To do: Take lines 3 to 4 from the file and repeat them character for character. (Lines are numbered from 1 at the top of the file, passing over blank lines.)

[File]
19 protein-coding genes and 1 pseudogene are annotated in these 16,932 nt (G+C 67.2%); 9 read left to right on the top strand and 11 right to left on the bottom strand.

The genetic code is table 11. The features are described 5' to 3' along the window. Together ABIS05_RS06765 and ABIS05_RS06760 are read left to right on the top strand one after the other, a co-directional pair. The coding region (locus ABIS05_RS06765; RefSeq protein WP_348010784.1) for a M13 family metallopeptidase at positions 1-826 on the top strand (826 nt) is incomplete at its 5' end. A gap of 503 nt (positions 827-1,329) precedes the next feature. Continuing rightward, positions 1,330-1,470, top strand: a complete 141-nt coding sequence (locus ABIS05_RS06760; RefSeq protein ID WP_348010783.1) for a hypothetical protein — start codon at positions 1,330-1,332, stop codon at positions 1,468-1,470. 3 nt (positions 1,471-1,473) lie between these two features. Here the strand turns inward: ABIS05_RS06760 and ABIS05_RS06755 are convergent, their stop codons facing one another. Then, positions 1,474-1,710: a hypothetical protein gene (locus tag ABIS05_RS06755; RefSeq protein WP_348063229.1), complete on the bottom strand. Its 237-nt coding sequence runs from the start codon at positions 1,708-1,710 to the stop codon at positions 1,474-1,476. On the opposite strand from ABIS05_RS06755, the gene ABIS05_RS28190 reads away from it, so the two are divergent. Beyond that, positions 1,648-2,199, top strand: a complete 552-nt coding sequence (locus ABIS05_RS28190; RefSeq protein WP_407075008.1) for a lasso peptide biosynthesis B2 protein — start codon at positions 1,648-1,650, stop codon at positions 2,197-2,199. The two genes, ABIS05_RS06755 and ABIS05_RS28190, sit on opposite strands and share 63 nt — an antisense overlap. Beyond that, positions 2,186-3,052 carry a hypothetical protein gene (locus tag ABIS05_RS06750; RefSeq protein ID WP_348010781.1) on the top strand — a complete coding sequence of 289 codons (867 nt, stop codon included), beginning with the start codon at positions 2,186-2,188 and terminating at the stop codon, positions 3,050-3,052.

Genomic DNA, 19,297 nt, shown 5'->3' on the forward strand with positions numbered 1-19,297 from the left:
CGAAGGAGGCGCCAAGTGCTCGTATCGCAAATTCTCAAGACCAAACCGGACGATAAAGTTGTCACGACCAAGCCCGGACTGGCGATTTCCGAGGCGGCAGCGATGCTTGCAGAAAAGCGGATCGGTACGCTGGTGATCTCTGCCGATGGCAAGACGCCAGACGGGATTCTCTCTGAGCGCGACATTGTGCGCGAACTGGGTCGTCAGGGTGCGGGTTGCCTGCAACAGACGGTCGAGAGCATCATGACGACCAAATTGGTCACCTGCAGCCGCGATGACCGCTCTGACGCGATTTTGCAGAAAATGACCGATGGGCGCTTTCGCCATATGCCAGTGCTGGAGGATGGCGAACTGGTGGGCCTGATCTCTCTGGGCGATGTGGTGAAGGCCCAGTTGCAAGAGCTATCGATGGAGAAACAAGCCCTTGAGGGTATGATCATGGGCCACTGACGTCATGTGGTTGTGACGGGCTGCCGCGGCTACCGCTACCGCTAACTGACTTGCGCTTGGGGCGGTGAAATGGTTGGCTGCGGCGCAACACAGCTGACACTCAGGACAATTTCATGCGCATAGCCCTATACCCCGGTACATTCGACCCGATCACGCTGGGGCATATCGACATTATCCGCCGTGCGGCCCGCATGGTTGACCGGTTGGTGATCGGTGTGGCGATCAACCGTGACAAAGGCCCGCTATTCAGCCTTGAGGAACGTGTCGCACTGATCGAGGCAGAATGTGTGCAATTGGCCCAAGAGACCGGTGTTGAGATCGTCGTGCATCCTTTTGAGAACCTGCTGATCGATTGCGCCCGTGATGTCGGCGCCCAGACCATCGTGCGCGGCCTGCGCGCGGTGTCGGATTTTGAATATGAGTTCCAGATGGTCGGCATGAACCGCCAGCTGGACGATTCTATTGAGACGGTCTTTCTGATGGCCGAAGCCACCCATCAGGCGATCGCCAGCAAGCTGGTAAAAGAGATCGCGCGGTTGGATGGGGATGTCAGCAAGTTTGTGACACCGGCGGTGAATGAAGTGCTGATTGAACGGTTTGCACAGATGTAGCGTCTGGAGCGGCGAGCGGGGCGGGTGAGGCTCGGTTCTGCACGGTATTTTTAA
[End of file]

Genomic DNA, 19,297 nt, shown 5'->3' on the forward strand with positions numbered 1-19,297 from the left:
CGAAGGAGGCGCCAAGTGCTCGTATCGCAAATTCTCAAGACCAAACCGGACGATAAAGTTGTCACGACCAAGCCCGGACTGGCGATTTCCGAGGCGGCAGCGATGCTTGCAGAAAAGCGGATCGGTACGCTGGTGATCTCTGCCGATGGCAAGACGCCAGACGGGATTCTCTCTGAGCGCGACATTGTGCGCGAACTGGGTCGTCAGGGTGCGGGTTGCCTGCAACAGACGGTCGAGAGCATCATGACGACCAAATTGGTCACCTGCAGCCGCGATGACCGCTCTGACGCGATTTTGCAGAAAATGACCGATGGGCGCTTTCGCCATATGCCAGTGCTGGAGGATGGCGAACTGGTGGGCCTGATCTCTCTGGGCGATGTGGTGAAGGCCCAGTTGCAAGAGCTATCGATGGAGAAACAAGCCCTTGAGGGTATGATCATGGGCCACTGACGTCATGTGGTTGTGACGGGCTGCCGCGGCTACCGCTACCGCTAACTGACTTGCGCTTGGGGCGGTGAAATGGTTGGCTGCGGCGCAACACAGCTGACACTCAGGACAATTTCATGCGCATAGCCCTATACCCCGGTACATTCGACCCGATCACGCTGGGGCATATCGACATTATCCGCCGTGCGGCCCGCATGGTTGACCGGTTGGTGATCGGTGTGGCGATCAACCGTGACAAAGGCCCGCTATTCAGCCTTGAGGAACGTGTCGCACTGATCGAGGCAGAATGTGTGCAATTGGCCCAAGAGACCGGTGTTGAGATCGTCGTGCATCCTTTTGAGAACCTGCTGATCGATTGCGCCCGTGATGTCGGCGCCCAGACCATCGTGCGCGGCCTGCGCGCGGTGTCGGATTTTGAATATGAGTTCCAGATGGTCGGCATGAACCGCCAGCTGGACGATTCTATTGAGACGGTCTTTCTGATGGCCGAAGCCACCCATCAGGCGATCGCCAGCAAGCTGGTAAAAGAGATCGCGCGGTTGGATGGGGATGTCAGCAAGTTTGTGACACCGGCGGTGAATGAAGTGCTGATTGAACGGTTTGCACAGATGTAGCGTCTGGAGCGGCGAGCGGGGCGGGTGAGGCTCGGTTCTGCACGGTATTTTTAA